This mission statement Jesus claims is strikingly brief but remarkably powerful. It begins; He has sent me to proclaim freedom for the prisoners. We have to see this through the eyes of the overall ministry of Jesus. He does not spend energy addressing the political issue of those held unjustly in the jails and prisons of the era. When you look at his ministry you see that he focused on those who were held captive by evil. I do not think it is too much to take the spiritual leap and to focus on those who are held hostage by sin, those who are prisoners to brokenness and addiction. The ministry of Jesus is filled will stories of him freeing those who have been held prisoners to evil by casting out demons. The demons of our culture and era look different. If we look around us we see those who are held prisoner to evil, who are held captive by addiction. We see those who are addicted to drugs, or alcohol, or gambling, or sex, or pornography, or the countless other things that hold people’s heart and consume their mind. We see the horrific impact it has on them and their families. Jesus came that those who are held hostage by evil might find freedom; the redemption of their lives by Jesus the Christ. I believe that in our next season of ministry we must discover ways to reach out and be an instrument of Christ for those held in captivity. I want to challenge us to discover how we might partner with those who are dealing with those living lives of addiction and to learn how we might work together to help them find freedom. God has placed people in our congregation who can help us find the right partners and teach us to be the presence of Christ in the midst of these soul prisons. This will not be an easy task, and we will see many we touch continue to stumble and fall, but we can longer stand by and see these broken families and these broken lives and do nothing.

The mission statement of Christ continues; recovery of sight for the blind. One of my favorite New Testament stories is when Jesus heals the sight of Bartimaeus. In the story Bartimaeus calls out to Jesus from his place in the dirt of the roadside. Bartimaeus had been their begging for money, begging for survival so long that most of the crowd simply ignored him. Others called for him to be quiet. But Jesus heard is cry for healing and restored his sight. Then Jesus looked at him and told him, now go and do as you will. What he chose to do was to immediately follow Jesus. Ultimately, the sight that was restored was not eyes just to see the flowers, but instead were eyes to see Jesus. Most that have joined this church over the past five years have come as Christians, coming to find a new family of faith. Hear me clearly; I am thankful for each person who has come to be a part of this family. You have made us a better church and a better expression of God’s presence in our community. But, this morning I want to challenge us to be more intentionally about reaching out to those who are blind to a relationship with Jesus. I want us to be a church that is so moved by the way God touches and changes us that we become people who invite other people to Jesus. We will not embrace the manipulative evangelistic methods of the ultra right, but it is vital that we choose to become people who share Jesus – who are tools for God to us to offer recovery of sight for the spiritually blind. It is my prayer that we more frequently stir the baptismal waters with those whose eyes were opened and whose lives have been transformed when they got to know Jesus face to face.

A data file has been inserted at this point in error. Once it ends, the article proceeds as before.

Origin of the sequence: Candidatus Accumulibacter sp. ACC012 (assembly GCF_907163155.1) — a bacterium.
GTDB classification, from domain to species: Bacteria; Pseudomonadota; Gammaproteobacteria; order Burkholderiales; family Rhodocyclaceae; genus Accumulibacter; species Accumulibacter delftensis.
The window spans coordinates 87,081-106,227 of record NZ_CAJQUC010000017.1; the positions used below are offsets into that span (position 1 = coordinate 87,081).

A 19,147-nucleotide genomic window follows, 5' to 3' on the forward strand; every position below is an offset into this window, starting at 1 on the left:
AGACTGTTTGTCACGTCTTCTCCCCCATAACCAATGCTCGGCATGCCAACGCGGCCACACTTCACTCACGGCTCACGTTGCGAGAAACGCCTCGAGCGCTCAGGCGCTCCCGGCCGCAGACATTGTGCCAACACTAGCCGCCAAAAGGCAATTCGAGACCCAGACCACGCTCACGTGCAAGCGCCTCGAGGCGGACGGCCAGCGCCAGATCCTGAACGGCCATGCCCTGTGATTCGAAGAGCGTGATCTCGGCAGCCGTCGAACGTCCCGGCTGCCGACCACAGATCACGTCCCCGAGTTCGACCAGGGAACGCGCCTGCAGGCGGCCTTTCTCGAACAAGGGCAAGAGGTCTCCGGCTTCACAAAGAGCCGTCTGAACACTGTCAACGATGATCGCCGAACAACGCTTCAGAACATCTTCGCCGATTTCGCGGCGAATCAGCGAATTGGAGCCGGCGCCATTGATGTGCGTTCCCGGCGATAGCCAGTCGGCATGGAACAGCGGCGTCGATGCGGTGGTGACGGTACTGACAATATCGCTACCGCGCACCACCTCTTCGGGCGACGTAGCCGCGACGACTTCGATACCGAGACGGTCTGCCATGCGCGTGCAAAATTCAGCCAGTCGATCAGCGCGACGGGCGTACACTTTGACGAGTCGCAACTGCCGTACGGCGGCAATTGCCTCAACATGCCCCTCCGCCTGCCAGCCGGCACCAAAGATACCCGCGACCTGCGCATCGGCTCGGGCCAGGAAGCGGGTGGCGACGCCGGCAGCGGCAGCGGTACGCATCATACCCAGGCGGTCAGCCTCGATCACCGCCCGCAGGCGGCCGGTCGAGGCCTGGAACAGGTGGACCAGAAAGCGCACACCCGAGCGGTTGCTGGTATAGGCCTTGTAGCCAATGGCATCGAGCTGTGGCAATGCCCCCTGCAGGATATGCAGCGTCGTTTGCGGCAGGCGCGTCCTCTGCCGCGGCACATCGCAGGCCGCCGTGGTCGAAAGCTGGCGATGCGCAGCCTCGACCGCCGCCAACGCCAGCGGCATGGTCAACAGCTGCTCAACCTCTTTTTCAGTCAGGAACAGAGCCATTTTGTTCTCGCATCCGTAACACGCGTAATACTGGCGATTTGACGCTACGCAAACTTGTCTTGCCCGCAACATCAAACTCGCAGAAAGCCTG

The words that Jesus claimed continue; to release the oppressed. The poor, the blind, and the oppressed each find themselves on the outside looking in. Jesus wants it clear that he comes to bring redemption – freedom for everyone, including those that the community pushes down or pushes away. One of my grave concerns is that too many churches are filled with people who look just like each other. They become exclusive religious communities where you seem to have to pass the “like us” test before you are welcomed in. I am thankful that our church progressively looks like the diversity of our community and our ministry now more intentionally reaches out to those who our community drives to its margins. I know that this is not always comfortable, but it is important. We have the rare opportunity to be a model for our city for what a people of faith can be if they look beyond the bounds of race and culture and claim each first and only because of who we are together in Christ. It means that there is no one looking in from the outside; that there is a place for those who struggle and those of means; and for those who walk the hallways of leadership and those who walk the sidewalks of despair. We have much to learn from each other and with each other. In being Jesus for one another we will better see and understand the depths of God’s love.

The final words from the scroll read; 19to proclaim the year of the Lord's favor." This was great news to hear. The year of the Lord’s favor was a year of new starts. It was the year of jubilee when debts were forgiven, when hope flourished, when people could begin again. There are many in our community – many in our midst – many of us – who need a new beginning – a redeemed life and a renewed faith. It is my prayer that we will claim this next season of ministry as a time to renew to grow in our faith by seizing new opportunities for discipleship. It is my hope that we will choose to renew the place that prayer plays in our life and the life of our church. It is a time for new beginnings. Let us claim this moment to renew our heart and our walk with God.

On that first Sunday in January 2005, Marv Knox invited the church to put on its track shoes and get ready to run into a new season of ministry. I fear that I have worn the treads on your track shoes bare. So now, I invite you to shed your shoes and slow the pace. Let’s look forward to a season when we more deliberately and intentionally move toward deepening our faith, our faith relationship, and our place in our community. I invite you to come go with me in living out the mission of Christ – as we continue to be the people of the Great Commission. Amen.

[i] Loader, William, "First Thoughts on Year C Gospel Passages in the Lectionary,"available online at http://wwwstaff.murdoch.edu.au/~loader/LkEpiphany3.htm%20on%20January%205, 2010.